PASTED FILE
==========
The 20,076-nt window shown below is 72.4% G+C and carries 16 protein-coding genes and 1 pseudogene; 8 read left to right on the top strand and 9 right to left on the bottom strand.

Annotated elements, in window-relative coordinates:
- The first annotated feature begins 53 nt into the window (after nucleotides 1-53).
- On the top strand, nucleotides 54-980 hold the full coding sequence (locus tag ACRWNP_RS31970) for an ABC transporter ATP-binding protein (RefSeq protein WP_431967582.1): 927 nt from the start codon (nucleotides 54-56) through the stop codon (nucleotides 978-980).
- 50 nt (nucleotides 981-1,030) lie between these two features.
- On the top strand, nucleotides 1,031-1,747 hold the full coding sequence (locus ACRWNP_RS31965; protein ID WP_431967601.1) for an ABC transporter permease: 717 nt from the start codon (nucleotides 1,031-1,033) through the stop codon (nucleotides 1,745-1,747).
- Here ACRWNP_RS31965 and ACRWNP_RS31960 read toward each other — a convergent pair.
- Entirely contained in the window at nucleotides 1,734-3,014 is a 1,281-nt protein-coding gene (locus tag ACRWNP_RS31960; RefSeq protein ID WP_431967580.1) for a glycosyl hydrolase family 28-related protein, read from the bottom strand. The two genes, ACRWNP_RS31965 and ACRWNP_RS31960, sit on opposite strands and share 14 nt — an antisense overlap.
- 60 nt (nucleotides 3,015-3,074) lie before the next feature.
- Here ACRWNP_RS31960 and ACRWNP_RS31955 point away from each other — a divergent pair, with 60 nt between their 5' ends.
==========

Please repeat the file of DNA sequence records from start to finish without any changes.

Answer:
The 20,076-nt window shown below is 72.4% G+C and carries 16 protein-coding genes and 1 pseudogene; 8 read left to right on the top strand and 9 right to left on the bottom strand.

Annotated elements, in window-relative coordinates:
- The first annotated feature begins 53 nt into the window (after nucleotides 1-53).
- On the top strand, nucleotides 54-980 hold the full coding sequence (locus tag ACRWNP_RS31970) for an ABC transporter ATP-binding protein (RefSeq protein WP_431967582.1): 927 nt from the start codon (nucleotides 54-56) through the stop codon (nucleotides 978-980).
- 50 nt (nucleotides 981-1,030) lie between these two features.
- On the top strand, nucleotides 1,031-1,747 hold the full coding sequence (locus ACRWNP_RS31965; protein ID WP_431967601.1) for an ABC transporter permease: 717 nt from the start codon (nucleotides 1,031-1,033) through the stop codon (nucleotides 1,745-1,747).
- Here ACRWNP_RS31965 and ACRWNP_RS31960 read toward each other — a convergent pair.
- Entirely contained in the window at nucleotides 1,734-3,014 is a 1,281-nt protein-coding gene (locus tag ACRWNP_RS31960; RefSeq protein ID WP_431967580.1) for a glycosyl hydrolase family 28-related protein, read from the bottom strand. The two genes, ACRWNP_RS31965 and ACRWNP_RS31960, sit on opposite strands and share 14 nt — an antisense overlap.
- 60 nt (nucleotides 3,015-3,074) lie before the next feature.
- Here ACRWNP_RS31960 and ACRWNP_RS31955 point away from each other — a divergent pair, with 60 nt between their 5' ends.